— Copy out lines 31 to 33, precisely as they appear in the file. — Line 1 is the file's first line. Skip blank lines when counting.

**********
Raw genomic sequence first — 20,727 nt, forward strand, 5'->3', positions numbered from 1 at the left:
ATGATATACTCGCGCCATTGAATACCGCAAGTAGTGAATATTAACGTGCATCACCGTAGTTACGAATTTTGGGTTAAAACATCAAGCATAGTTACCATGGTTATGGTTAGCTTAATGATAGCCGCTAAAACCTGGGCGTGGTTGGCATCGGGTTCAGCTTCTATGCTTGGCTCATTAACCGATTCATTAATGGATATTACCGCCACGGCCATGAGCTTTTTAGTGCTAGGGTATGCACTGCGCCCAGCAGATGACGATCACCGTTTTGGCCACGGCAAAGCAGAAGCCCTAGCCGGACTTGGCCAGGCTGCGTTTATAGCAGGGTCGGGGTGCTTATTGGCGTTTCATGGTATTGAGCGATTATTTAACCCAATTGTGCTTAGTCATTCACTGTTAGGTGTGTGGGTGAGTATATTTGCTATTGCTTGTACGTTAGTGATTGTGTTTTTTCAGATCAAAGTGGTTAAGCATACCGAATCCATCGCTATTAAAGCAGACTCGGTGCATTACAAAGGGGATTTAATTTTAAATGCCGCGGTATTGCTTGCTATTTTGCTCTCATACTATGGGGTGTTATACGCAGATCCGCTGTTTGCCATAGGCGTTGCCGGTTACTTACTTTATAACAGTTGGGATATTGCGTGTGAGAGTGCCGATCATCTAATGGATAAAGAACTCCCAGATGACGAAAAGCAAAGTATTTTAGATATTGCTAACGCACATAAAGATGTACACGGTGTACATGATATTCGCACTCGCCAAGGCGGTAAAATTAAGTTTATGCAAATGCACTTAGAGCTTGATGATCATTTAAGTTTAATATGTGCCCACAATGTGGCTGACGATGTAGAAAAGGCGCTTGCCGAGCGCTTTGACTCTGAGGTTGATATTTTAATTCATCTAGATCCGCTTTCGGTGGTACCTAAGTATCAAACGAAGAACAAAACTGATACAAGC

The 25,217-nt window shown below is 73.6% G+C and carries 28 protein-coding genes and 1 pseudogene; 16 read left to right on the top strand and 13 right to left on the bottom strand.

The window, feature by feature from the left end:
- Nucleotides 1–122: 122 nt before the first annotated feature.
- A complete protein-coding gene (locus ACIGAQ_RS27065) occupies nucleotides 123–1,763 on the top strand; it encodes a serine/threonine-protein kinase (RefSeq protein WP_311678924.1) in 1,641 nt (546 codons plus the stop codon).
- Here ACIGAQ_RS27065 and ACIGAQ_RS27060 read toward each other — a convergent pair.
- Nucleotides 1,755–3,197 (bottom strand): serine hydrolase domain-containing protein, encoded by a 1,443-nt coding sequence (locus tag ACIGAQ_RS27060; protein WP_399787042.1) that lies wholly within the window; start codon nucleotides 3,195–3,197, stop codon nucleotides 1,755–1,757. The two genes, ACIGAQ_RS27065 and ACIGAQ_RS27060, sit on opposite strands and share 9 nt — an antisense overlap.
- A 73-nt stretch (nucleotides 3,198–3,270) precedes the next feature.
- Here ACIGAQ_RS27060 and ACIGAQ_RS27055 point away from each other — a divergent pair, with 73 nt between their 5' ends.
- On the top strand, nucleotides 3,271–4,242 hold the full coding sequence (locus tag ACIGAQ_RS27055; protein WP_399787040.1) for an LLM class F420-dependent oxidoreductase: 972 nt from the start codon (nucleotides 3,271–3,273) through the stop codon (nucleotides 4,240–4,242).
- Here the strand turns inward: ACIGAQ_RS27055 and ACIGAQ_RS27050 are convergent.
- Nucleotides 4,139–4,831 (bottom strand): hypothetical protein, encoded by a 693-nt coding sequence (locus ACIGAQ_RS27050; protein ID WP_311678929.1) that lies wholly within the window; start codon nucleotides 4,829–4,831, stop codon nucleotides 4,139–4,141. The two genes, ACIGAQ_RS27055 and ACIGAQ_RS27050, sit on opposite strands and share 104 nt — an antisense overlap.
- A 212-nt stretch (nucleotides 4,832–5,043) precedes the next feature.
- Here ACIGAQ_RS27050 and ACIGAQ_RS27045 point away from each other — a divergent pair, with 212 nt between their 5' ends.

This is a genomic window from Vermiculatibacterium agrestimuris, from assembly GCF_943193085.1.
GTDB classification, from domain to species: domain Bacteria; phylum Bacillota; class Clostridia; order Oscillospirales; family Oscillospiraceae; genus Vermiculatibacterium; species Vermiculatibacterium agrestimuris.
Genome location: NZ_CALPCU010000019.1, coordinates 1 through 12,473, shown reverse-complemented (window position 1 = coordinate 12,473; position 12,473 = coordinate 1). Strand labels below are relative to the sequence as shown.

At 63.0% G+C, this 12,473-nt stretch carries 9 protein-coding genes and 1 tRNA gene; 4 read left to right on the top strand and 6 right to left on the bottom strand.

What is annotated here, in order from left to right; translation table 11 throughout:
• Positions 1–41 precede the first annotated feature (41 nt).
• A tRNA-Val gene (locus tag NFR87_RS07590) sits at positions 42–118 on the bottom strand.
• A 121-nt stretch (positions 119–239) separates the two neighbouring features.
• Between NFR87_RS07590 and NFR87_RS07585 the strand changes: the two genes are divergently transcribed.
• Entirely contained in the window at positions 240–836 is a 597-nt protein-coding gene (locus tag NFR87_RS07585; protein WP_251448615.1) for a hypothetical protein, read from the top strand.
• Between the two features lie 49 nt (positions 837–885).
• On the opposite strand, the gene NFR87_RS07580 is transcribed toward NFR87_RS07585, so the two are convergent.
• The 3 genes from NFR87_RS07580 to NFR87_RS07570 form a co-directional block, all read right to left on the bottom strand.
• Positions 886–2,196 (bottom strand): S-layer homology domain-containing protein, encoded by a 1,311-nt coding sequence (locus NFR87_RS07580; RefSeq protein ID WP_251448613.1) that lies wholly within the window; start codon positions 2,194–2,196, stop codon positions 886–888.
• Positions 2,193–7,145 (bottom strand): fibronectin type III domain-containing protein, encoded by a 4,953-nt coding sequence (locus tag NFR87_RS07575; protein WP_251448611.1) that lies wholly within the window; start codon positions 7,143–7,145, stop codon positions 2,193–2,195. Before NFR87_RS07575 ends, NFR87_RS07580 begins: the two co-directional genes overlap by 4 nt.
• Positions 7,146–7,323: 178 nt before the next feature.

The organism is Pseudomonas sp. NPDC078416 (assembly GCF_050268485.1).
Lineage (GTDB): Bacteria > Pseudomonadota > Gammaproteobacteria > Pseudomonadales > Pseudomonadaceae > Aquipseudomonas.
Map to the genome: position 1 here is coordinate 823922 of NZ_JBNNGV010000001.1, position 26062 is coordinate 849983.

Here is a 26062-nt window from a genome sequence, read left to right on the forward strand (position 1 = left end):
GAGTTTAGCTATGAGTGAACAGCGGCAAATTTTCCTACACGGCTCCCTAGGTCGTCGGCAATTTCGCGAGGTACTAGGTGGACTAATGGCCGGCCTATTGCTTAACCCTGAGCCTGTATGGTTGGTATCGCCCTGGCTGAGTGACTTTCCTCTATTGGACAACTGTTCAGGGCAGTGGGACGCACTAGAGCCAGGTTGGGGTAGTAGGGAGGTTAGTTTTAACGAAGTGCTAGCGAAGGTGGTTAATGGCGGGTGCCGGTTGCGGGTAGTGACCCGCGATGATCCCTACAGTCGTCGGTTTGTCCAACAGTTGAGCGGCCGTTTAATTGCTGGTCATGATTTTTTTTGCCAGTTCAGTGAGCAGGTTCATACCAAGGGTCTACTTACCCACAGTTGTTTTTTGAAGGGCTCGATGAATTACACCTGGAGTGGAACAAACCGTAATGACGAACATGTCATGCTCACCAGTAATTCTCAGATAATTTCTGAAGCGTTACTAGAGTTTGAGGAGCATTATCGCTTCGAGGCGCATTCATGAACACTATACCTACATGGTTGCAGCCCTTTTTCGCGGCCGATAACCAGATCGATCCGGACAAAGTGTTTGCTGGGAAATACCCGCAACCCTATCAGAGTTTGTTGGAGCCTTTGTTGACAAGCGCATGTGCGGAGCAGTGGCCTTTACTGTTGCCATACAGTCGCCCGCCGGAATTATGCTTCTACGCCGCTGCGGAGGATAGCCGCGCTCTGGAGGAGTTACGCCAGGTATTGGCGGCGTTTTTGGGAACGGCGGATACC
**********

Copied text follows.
• Positions 7,146–7,323: 178 nt before the next feature.

The organism is Pseudomonas sp. NPDC078416 (assembly GCF_050268485.1).
Lineage (GTDB): Bacteria > Pseudomonadota > Gammaproteobacteria > Pseudomonadales > Pseudomonadaceae > Aquipseudomonas.